Ghana Priorities: Health Access
The health status of Ghanaians has evolved over time, from predominant inflictions from infectious diseases and negative maternal and child health outcomes that prevailed at the time of independence in the late 1950s, to the addition of non-communicable diseases (NCDs) such as hypertension, stroke, diabetes, cancers, etc. that prevail in present times. Indeed, according to the IHME (2017), stroke was one of the top ten causes of Disability Adjusted Life Years (DALYs) in the country.
Disease patterns in Ghana often differ across age, gender, location and socioeconomic status. Malaria, for example, has led to high mortality among children less than 5 years of age. Maternal health problems have also been more dominant among poorer, rural women and those resident in the northern regions of the country. Although maternal and child mortality rates have decreased over time (e.g. in 1990 the maternal mortality ratio was 600 per 100,000 live births, in 2017, 310 per 100,000 (2017 Ghana Maternal Health Survey); in 1990 the child mortality rate was 128.2 per 1000 live births, in 2017, 55.6 deaths per 1,000 live births), the current rates remain higher than other countries with similar socio-economic backgrounds (MoH, 2015). Other diseases like trachoma, onchocerciasis, lymphatic filariasis (LF), schistosomiasis and soil-transmitted helminthes are also particularly dominant among poor communities in Ghana, with a higher incidence observed among women (Allotey and Gyapong, 2005). Non-communicable diseases (NCD) tend to be more prominent among adults in their reproductive ages; diabetes is more prominent among men in the country while obesity is more pronounced among women (Agyemang et al., 2016).
This co-existence of infectious and non-communicable diseases with differential prevalence and impacts among individuals of varying social classes has implications for health care delivery and indeed, the double burden of infectious and NCDs present a challenge for the current health care system. There is a general consensus in Ghana, and in many other developing country contexts, that majority of health problems observed are experienced by the poor (Bukhman et al., 2015). First, poor households experience the most catastrophic healthcare expenditures (Surhcke et al., 2006); Second, the poor live in less safe and sanitary environments with increased likelihoods of disease infestations; Third, the poor have limited social support systems (de-Graft Aikins and Koram, 2017); Fourth, the poor lack participatory power in changing community and health systems (Greif et al., 2011; Capewell and Graham, 2010).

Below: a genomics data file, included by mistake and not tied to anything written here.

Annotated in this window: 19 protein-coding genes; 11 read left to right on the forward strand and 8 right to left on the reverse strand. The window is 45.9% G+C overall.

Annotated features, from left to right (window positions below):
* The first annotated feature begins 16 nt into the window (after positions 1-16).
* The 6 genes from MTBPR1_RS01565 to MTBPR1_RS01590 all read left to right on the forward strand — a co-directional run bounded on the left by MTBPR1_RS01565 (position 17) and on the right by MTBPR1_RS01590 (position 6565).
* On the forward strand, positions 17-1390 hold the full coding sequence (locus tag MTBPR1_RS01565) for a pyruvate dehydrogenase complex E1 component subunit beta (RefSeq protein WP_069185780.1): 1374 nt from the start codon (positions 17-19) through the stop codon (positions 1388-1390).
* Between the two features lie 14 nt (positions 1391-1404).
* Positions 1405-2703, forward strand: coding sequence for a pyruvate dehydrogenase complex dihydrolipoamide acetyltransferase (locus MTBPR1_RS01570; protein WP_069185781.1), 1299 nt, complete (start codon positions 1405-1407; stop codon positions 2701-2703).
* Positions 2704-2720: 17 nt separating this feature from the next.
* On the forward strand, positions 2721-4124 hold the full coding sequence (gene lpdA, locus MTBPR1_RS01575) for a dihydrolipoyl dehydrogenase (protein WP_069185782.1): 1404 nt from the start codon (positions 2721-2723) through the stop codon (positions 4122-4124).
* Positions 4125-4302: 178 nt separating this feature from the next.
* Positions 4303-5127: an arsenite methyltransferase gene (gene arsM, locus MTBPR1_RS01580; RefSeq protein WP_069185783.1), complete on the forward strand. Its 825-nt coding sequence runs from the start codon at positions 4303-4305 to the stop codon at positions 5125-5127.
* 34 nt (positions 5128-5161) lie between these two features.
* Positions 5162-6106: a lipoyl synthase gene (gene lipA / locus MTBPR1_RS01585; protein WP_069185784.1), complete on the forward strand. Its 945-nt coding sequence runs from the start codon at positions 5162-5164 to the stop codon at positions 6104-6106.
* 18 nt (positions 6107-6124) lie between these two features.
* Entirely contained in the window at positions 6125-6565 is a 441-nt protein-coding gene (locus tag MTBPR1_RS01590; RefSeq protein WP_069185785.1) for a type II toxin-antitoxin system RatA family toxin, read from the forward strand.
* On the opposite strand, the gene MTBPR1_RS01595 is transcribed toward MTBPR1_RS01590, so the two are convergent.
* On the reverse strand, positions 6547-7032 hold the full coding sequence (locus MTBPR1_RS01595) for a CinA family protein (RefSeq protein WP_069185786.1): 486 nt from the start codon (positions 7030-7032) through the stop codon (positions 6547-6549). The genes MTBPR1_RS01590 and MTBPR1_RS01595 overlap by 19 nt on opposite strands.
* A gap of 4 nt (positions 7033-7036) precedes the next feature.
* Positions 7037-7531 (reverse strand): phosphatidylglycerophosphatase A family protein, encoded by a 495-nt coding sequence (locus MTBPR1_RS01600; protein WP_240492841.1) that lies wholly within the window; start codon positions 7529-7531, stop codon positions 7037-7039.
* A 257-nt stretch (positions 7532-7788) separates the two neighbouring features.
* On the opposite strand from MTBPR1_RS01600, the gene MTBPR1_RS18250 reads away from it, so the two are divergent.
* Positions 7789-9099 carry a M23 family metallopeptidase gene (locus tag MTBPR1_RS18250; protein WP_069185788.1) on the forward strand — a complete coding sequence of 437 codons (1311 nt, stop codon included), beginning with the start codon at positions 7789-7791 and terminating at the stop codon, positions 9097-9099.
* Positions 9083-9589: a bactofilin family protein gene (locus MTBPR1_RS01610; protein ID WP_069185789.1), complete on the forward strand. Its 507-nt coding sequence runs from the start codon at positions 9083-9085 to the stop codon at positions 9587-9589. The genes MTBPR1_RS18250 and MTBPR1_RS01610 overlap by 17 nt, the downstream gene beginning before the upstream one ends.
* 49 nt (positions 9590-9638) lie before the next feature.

The situation has contributed to political and policy responses in an attempt to deal with both changing dynamics of health and its differential impacts. This paper discusses a range of interventions that are aimed at improving Ghana’s health sector through the analyses of their corresponding costs and benefits. The results presented will help to provide evidence-based rationale for investments in high-priority areas that are likely to improve both health care and welfare outcomes within the country.
Intervention 1: Improve targeting of NHIS premiums to ensure richer individuals pay higher premiums and abolish user fees and annual premium payments in deprived communities
The establishment of a health insurance scheme was borne out of the desire to abolish the ‘cash and carry’ system that characterized the health system where patients were required to make initial payments before receiving health care services. Before the advent of the National Health Insurance Scheme (NHIS), many Ghanaians were unable to access quality health care services as a result of high user fees (Nyonator and Kutzin, 1999; Asenso-Okyere et al., 1998; Hutchful, 2002). The NHIS was introduced to address the inequality in health care access by reducing out-of-pocket payments, particularly among the poor. Recent assessments of the scheme however indicate that poor households are not adequately covered under the scheme despite heavily subsidized premiums (Aryeetey et al., 2011; Kotoh and Van der Geest, 2016). The abolishment of user fees and annual premium payments in deprived communities and among poor households may be expected to affect both the demand for health care and subsequently, health outcomes among this segment of the population.